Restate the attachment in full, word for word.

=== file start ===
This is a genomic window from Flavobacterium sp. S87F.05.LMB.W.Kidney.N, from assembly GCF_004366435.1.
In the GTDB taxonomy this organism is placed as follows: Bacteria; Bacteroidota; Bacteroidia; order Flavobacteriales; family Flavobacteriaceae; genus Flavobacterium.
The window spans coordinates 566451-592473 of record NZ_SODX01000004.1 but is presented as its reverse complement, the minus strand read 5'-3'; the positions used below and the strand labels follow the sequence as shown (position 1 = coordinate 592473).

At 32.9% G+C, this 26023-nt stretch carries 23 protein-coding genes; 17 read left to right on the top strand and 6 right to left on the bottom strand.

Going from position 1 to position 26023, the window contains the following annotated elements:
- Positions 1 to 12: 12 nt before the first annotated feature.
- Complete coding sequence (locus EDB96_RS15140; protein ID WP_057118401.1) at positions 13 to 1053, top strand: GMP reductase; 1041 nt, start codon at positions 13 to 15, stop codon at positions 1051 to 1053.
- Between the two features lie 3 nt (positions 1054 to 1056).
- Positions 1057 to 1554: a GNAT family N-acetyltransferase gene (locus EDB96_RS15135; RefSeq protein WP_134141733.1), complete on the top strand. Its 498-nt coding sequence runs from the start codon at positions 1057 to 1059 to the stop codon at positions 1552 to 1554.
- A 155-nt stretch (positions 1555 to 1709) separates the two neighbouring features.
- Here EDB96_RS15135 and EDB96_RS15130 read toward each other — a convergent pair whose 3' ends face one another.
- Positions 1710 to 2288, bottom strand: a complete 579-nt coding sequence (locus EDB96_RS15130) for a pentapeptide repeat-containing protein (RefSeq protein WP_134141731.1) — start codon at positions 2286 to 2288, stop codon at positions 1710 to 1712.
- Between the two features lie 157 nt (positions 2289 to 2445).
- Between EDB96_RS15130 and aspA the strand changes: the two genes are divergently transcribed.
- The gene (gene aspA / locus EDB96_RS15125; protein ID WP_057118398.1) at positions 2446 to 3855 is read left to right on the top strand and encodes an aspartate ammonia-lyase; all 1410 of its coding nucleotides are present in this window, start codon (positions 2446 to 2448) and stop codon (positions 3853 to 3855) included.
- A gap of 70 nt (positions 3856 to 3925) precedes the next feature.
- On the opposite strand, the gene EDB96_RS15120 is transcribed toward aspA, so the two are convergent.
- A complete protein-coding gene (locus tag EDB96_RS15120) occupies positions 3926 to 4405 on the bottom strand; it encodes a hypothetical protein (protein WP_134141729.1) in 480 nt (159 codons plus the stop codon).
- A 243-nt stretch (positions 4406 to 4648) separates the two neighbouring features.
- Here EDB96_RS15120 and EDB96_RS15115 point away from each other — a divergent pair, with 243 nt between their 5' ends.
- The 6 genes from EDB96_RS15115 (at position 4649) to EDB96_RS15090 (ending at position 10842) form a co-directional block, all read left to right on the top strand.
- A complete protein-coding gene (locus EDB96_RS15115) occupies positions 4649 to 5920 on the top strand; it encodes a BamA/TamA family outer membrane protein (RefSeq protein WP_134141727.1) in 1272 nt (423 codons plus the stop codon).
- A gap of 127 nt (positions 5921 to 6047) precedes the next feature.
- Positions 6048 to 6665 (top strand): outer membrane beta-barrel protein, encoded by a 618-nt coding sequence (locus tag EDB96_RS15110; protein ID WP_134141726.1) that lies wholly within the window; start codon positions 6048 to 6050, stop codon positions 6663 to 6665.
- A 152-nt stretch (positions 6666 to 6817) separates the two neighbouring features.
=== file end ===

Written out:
This is a genomic window from Flavobacterium sp. S87F.05.LMB.W.Kidney.N, from assembly GCF_004366435.1.
In the GTDB taxonomy this organism is placed as follows: Bacteria; Bacteroidota; Bacteroidia; order Flavobacteriales; family Flavobacteriaceae; genus Flavobacterium.
The window spans coordinates 566451-592473 of record NZ_SODX01000004.1 but is presented as its reverse complement, the minus strand read 5'-3'; the positions used below and the strand labels follow the sequence as shown (position 1 = coordinate 592473).

At 32.9% G+C, this 26023-nt stretch carries 23 protein-coding genes; 17 read left to right on the top strand and 6 right to left on the bottom strand.

Going from position 1 to position 26023, the window contains the following annotated elements:
- Positions 1 to 12: 12 nt before the first annotated feature.
- Complete coding sequence (locus EDB96_RS15140; protein ID WP_057118401.1) at positions 13 to 1053, top strand: GMP reductase; 1041 nt, start codon at positions 13 to 15, stop codon at positions 1051 to 1053.
- Between the two features lie 3 nt (positions 1054 to 1056).
- Positions 1057 to 1554: a GNAT family N-acetyltransferase gene (locus EDB96_RS15135; RefSeq protein WP_134141733.1), complete on the top strand. Its 498-nt coding sequence runs from the start codon at positions 1057 to 1059 to the stop codon at positions 1552 to 1554.
- A 155-nt stretch (positions 1555 to 1709) separates the two neighbouring features.
- Here EDB96_RS15135 and EDB96_RS15130 read toward each other — a convergent pair whose 3' ends face one another.
- Positions 1710 to 2288, bottom strand: a complete 579-nt coding sequence (locus EDB96_RS15130) for a pentapeptide repeat-containing protein (RefSeq protein WP_134141731.1) — start codon at positions 2286 to 2288, stop codon at positions 1710 to 1712.
- Between the two features lie 157 nt (positions 2289 to 2445).
- Between EDB96_RS15130 and aspA the strand changes: the two genes are divergently transcribed.
- The gene (gene aspA / locus EDB96_RS15125; protein ID WP_057118398.1) at positions 2446 to 3855 is read left to right on the top strand and encodes an aspartate ammonia-lyase; all 1410 of its coding nucleotides are present in this window, start codon (positions 2446 to 2448) and stop codon (positions 3853 to 3855) included.
- A gap of 70 nt (positions 3856 to 3925) precedes the next feature.
- On the opposite strand, the gene EDB96_RS15120 is transcribed toward aspA, so the two are convergent.
- A complete protein-coding gene (locus tag EDB96_RS15120) occupies positions 3926 to 4405 on the bottom strand; it encodes a hypothetical protein (protein WP_134141729.1) in 480 nt (159 codons plus the stop codon).
- A 243-nt stretch (positions 4406 to 4648) separates the two neighbouring features.
- Here EDB96_RS15120 and EDB96_RS15115 point away from each other — a divergent pair, with 243 nt between their 5' ends.
- The 6 genes from EDB96_RS15115 (at position 4649) to EDB96_RS15090 (ending at position 10842) form a co-directional block, all read left to right on the top strand.
- A complete protein-coding gene (locus EDB96_RS15115) occupies positions 4649 to 5920 on the top strand; it encodes a BamA/TamA family outer membrane protein (RefSeq protein WP_134141727.1) in 1272 nt (423 codons plus the stop codon).
- A gap of 127 nt (positions 5921 to 6047) precedes the next feature.
- Positions 6048 to 6665 (top strand): outer membrane beta-barrel protein, encoded by a 618-nt coding sequence (locus tag EDB96_RS15110; protein ID WP_134141726.1) that lies wholly within the window; start codon positions 6048 to 6050, stop codon positions 6663 to 6665.
- A 152-nt stretch (positions 6666 to 6817) separates the two neighbouring features.